pexels-lukas-1352271         Collaborative Divorce is a method of divorce that started in Minnesota in 1990 and has now spread to more than 25 countries. The initial defining principle of Collaborative Divorce was that the lawyers would withdraw if the matter became adversarial and went to court. That focal point rapidly led to an evolution toward Collaborative Team Divorce in which Collaborative lawyers team up with Child Specialists, Neutral Financial Professionals, and Coaches to help clients achieve a deeper resolution of their issues. While the team approach has been very effective, hiring “full teams” of four to six professionals for each case can put the cost of Collaborative Divorce beyond the reach of many families. Therefore, Collaborative Divorce is now evolving once again to offer families an “a la carte” approach that allows them to design a “Collaborative Approach” that meets their needs. The Board of the Collaborative Law Institute of Minnesota (CLI), the world’s first Collaborative Law association, wrestled with this issue for more than a year before coming up with a description of this “a la carte” approach that struck a delicate balance between maintaining the integrity of the Collaborative Model and offering affordable alternatives to a broader range of families. Both authors of this article have been on the CLI Board at different times during the maturation of this discussion. How does collaborative practice work? In creating these new options, the Board of CLI realized that one of the guiding principles of Collaborative Practice is that it is first and foremost an out-of-court process with a disqualification agreement (meaning that if either person decides to go to court, the lawyers cannot represent the clients in the court process, and the parties will need to find litigation counsel). This provision allows everyone to focus on problem-solving on behalf of the clients and their children, and reach a settlement that works for both parties and any children. Collaborative Practice is a voluntary process, focused on transparency of information; instead of taking legal positions on issues that draw battle lines in the sand, we use “interest-based negotiation” in which the clients focus on explaining and fleshing out their most important needs and concerns – rather than their theoretical legal rights – so they can reach a deeper resolution. Generally, we have found that having an interdisciplinary team of professionals, including not only lawyers, but also mental health professionals, financial advisors and more, operating outside the shadow of the courthouse, often provides clients with the best opportunity to achieve these goals and interests. However, we also have come to realize that it is not financially practical for many clients to engage a full team of professionals. Building a more affordable, accessible model Therefore, we decided to develop ways in which clients can have many of the benefits of the Collaborative Process (i.e. an out of court focus, interest-based bargaining, and interdisciplinary practice), without having to engage the full “bundle” of collaborative professionals. The Collaborative Law Institute of Minnesota (CLI) has defined itself as an organization of multidisciplinary family law professionals who value resolving family law matters:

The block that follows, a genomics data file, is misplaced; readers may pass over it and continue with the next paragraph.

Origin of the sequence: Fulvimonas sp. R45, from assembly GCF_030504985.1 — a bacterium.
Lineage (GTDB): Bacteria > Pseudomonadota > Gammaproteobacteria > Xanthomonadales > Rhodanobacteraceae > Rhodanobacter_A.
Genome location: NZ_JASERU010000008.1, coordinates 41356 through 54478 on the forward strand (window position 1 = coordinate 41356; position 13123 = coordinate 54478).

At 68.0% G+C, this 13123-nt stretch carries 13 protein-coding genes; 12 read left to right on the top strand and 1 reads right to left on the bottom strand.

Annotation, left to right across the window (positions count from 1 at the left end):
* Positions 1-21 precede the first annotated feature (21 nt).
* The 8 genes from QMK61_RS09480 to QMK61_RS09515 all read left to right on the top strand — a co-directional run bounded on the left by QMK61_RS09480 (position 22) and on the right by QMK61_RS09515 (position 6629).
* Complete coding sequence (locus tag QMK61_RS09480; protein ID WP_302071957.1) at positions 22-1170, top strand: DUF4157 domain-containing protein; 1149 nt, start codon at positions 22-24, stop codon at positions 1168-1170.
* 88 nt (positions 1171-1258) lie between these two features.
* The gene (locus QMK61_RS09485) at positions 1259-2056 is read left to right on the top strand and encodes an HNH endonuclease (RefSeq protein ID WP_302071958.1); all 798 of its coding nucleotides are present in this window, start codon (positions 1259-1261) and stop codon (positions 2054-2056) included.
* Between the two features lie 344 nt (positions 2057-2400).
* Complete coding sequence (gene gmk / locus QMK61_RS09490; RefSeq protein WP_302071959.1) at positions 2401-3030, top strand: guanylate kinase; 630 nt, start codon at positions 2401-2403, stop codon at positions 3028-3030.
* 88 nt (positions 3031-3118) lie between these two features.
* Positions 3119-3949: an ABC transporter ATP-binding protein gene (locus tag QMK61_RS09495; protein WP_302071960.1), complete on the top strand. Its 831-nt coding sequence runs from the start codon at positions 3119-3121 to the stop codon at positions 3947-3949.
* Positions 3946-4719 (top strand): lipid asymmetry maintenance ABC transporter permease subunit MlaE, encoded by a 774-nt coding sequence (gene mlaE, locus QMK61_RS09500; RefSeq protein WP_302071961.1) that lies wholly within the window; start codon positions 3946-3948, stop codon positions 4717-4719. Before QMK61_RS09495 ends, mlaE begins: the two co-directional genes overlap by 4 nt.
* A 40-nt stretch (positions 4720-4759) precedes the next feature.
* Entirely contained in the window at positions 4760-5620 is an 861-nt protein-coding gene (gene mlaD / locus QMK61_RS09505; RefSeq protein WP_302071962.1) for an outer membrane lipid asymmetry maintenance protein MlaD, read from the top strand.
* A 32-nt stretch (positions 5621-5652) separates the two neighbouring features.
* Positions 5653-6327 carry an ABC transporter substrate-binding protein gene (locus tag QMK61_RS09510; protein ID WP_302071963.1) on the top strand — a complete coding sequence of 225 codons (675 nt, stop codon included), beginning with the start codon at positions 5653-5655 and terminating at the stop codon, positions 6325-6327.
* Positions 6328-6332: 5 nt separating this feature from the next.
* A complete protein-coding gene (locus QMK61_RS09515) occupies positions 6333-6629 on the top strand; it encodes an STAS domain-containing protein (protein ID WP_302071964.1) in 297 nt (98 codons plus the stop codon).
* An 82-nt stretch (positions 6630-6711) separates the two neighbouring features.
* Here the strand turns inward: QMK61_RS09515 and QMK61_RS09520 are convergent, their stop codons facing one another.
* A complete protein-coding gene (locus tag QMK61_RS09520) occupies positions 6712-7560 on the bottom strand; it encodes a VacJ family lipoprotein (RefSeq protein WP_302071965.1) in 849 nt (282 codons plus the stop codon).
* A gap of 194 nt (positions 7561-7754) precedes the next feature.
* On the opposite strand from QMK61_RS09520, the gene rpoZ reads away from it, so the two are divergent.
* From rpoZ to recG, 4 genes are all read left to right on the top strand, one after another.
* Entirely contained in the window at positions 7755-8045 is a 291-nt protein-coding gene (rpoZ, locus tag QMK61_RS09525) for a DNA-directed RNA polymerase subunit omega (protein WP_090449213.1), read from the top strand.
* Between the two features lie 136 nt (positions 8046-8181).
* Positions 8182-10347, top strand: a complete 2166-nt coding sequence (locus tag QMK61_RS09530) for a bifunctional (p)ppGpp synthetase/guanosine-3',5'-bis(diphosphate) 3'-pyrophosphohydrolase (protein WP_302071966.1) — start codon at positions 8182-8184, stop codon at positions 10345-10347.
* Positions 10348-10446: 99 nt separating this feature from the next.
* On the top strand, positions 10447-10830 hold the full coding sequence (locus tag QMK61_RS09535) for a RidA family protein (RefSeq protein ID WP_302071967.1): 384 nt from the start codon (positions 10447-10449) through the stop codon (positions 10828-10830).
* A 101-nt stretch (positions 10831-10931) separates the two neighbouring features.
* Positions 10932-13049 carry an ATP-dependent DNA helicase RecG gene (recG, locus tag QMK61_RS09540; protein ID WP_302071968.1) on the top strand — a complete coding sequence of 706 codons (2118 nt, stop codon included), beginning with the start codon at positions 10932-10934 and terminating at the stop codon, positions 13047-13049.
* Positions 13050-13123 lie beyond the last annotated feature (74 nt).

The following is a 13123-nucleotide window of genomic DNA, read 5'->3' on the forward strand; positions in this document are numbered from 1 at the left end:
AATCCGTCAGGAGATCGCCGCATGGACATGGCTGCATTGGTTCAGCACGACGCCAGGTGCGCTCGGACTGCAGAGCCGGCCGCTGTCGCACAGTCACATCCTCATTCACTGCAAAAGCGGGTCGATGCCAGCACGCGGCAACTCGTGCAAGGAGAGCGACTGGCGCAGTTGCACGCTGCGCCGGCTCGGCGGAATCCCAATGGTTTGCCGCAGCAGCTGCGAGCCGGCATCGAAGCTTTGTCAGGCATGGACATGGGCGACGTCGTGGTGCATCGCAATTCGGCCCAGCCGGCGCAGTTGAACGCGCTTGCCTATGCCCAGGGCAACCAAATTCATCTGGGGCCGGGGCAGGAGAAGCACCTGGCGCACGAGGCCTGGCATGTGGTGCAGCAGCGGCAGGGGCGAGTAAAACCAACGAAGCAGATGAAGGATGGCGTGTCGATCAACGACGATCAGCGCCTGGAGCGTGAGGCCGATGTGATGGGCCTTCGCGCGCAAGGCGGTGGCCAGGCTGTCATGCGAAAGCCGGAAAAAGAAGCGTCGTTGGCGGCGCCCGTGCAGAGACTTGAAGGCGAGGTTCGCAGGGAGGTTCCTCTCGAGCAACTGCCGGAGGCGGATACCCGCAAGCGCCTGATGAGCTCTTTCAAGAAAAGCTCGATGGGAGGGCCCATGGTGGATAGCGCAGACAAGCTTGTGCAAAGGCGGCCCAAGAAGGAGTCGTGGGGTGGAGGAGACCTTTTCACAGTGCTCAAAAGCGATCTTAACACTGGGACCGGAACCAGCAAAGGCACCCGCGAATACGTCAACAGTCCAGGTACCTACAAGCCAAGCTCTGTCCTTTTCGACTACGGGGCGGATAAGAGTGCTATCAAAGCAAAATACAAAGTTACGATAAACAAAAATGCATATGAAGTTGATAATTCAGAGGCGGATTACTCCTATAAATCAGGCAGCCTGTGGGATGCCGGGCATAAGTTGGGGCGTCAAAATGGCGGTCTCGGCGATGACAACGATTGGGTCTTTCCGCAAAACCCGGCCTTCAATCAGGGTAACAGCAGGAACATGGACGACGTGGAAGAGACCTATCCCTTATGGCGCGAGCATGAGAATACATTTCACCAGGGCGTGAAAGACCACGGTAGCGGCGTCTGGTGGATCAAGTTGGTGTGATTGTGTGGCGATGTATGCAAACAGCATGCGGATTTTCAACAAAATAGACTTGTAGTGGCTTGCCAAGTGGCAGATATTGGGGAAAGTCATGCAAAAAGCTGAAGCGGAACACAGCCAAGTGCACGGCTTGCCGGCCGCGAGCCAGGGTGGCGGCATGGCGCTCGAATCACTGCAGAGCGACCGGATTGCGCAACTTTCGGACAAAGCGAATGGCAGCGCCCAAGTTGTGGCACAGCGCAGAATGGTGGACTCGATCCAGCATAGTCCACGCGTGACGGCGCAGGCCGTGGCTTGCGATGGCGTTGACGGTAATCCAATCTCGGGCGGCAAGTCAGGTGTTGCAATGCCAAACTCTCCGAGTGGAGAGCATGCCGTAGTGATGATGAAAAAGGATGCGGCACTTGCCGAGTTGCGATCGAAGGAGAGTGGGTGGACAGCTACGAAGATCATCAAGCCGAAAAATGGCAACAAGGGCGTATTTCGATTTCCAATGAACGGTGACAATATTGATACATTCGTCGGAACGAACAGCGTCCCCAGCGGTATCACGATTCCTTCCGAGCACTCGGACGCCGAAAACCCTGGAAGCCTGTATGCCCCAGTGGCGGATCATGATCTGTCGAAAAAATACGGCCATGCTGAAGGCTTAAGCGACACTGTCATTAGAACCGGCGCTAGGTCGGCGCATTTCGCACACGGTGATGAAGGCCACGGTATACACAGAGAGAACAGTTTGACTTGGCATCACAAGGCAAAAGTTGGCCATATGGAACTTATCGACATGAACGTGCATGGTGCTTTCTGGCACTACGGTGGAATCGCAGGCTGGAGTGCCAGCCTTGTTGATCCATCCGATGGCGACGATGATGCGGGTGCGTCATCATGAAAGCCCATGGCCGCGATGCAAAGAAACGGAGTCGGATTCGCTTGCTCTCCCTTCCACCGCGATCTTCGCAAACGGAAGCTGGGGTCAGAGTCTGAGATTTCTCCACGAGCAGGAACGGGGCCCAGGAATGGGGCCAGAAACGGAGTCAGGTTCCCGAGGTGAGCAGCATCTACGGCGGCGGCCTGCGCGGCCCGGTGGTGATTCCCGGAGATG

• With respect, dignity, and integrity